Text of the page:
Teens take on challenging revue
By LESLIE MIZELL
Special to the News & Record
GREENSBORO -- Not unsurprisingly, they were inspired by the "Hey,
let's put on a show!" plot in the musical "Babes in Arms."
The teenagers who starred in that Livestock Youtheatre production
thought that if the characters they were playing could do it, so could
they. And so, Phanatics Musical Theatre was born. The company's
first show, "You Thought We Wouldn't Make It," was presented in
February 2000 and raised $1,500 for the American Cancer Society.
"We actually didn't think past that first show," says
Phanatics artistic director Steve Royal. "But now we
have our incorporation so we're a nonprofit division of
the Livestock Players Musical Theatre. Ohmigosh,
the paperwork! It took all summer, but it was worth it."
Even with the group's status official, things got off to a
slow start as a new school year proved distracting to
Phanatics members. But in January, the troupe
decided on a show and has been working with
Livestock's artistic director, Barbara Britton, and City
Arts to arrange publicity, costumes, and technical
matters for this weekend's run.
"Since the Youtheatre is still very much alive, we're
planning on doing about one show per year," Royal
says. "We just want more opportunities for young people to be in a
show and maybe produce shows that aren't as mainstream as those
presented by the Youtheatre."
Phanatics' second production will be "Songs for a New World," which
opens tonight. Appropriately, the musical revue presented by these
young people was written by 20-year-old Jason Robert Brown.
"When I got to New York City, I was determined to write my big
Broadway musical," Brown says. "The only problem was that I didn't
really know anybody in New York other than the delivery guy from the
Chinese restaurant, and I didn't think he would be such a great
collaborator since he couldn't even give me the right change. So I
decided I would just take a bunch of songs I had written for various
abandoned pieces and put them up at a cabaret, and I could find
collaborators from there. But some things take on a life of their own."
Brown met Daisy Prince, the daughter of legendary director/producer
Hal Prince, while he was working in a piano bar, and she agreed to
direct "Songs of a New World," which had a short 1995 run in the
100-seat WPA Theatre. And when Stephen Sondheim backed out of
writing music and lyrics for Hal Prince's new musical, "Parade," Prince
went to the then-23-year-old Brown to fill in.
Written by Alfred Uhry ("Driving Miss Daisy"), "Parade" was based on
the true story of Leo Frank, a German Jew and Brooklyn native living in
Atlanta, who was accused of killing 13-year-old Mary Phagan in 1913.
A worker in his pencil factory, Phagan had come to his office to ask for
her week's pay, later to be found dead in the factory's basement. Frank
was convicted of the murder in a wave of anti-Semitism, but when the
governor commuted his death sentence to life in prison, Frank was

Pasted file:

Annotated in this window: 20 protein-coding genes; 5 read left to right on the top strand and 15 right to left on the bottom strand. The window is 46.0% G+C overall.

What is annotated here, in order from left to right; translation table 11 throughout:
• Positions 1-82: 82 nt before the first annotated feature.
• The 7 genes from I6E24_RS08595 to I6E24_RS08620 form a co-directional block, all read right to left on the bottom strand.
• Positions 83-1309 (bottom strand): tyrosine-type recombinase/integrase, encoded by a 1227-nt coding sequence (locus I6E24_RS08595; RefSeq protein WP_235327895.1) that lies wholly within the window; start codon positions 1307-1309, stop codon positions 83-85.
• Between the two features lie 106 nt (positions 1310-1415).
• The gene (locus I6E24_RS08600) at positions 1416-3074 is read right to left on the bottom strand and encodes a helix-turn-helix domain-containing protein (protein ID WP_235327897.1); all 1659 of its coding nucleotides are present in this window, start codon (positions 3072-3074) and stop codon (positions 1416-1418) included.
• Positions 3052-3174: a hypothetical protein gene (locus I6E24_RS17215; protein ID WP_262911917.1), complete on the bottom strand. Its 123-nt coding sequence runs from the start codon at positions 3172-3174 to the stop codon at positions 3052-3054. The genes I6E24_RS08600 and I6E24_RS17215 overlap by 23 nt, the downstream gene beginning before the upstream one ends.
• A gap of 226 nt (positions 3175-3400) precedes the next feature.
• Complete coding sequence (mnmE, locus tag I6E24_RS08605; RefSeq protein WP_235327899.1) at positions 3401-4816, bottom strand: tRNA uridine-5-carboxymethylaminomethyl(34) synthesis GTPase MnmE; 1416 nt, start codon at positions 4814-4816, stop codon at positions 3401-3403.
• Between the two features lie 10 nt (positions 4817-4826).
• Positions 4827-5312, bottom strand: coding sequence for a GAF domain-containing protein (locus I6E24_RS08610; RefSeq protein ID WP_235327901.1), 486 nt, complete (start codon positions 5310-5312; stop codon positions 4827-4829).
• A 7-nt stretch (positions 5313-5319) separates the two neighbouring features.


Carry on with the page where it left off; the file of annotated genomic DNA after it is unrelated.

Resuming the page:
taken from his cell by a mob, then lynched.
"Parade" was critically well received but had trouble finding an
audience even before its promoters went broke. Nonetheless, Brown
won a 1999 Tony Award for his work.
"Songs for a New World" often deals with the same type of difficult
themes found in "Parade." Each of the revue's 19 songs deals with
finding the courage to go on in spite of life's crises. For example, "King
of the World" is sung by a man strapped into an electric chair. "I'm Not
Afraid" is performed by a woman unhappy in her marriage, and "Just
One Step" is sung by an unhappily married woman standing on the
ledge of a skyscraper. "The Flagmaker" is performed by a woman
sewing a flag for the men she's sending off to war, and it's followed by
"Flying Home," about a dead soldier saying goodbye to those he's
leaving behind. Musically, the songs also vary greatly, with some jazz
influence, some Joni Mitchell homage, and even a Kurt Weill pastiche.
"Songs for a New World" is a challenge to adults, much less teenagers.
But Phanatics -- the troupe borrowed its name from a member's e-mail
password -- is thriving on the challenge and is already looking forward
to its next show. However, Royal admits auditioning friends or other
kids his own age can be sticky.
Phanatics is open to high schoolers in all area schools, but it can often
be more difficult for young people to commit to a show, or to realize the
amount of work involved with staging a revue. "Songs for a New World"
started out with a cast of 14 (the musical was originally written for only
four), but that number had been whittled down to 10 by a couple of
weeks before opening night. Royal directs, with Justin Cowan as
"We're proud of our achievements," Royal says. "And people seeing
'Songs for a New World' will see why we chose it. It's complex, and
each song takes you to a different setting, which is different from book
shows with just one basic theme. We saw the potential in the score. It's
difficult, but very different and unique."
songs for a new world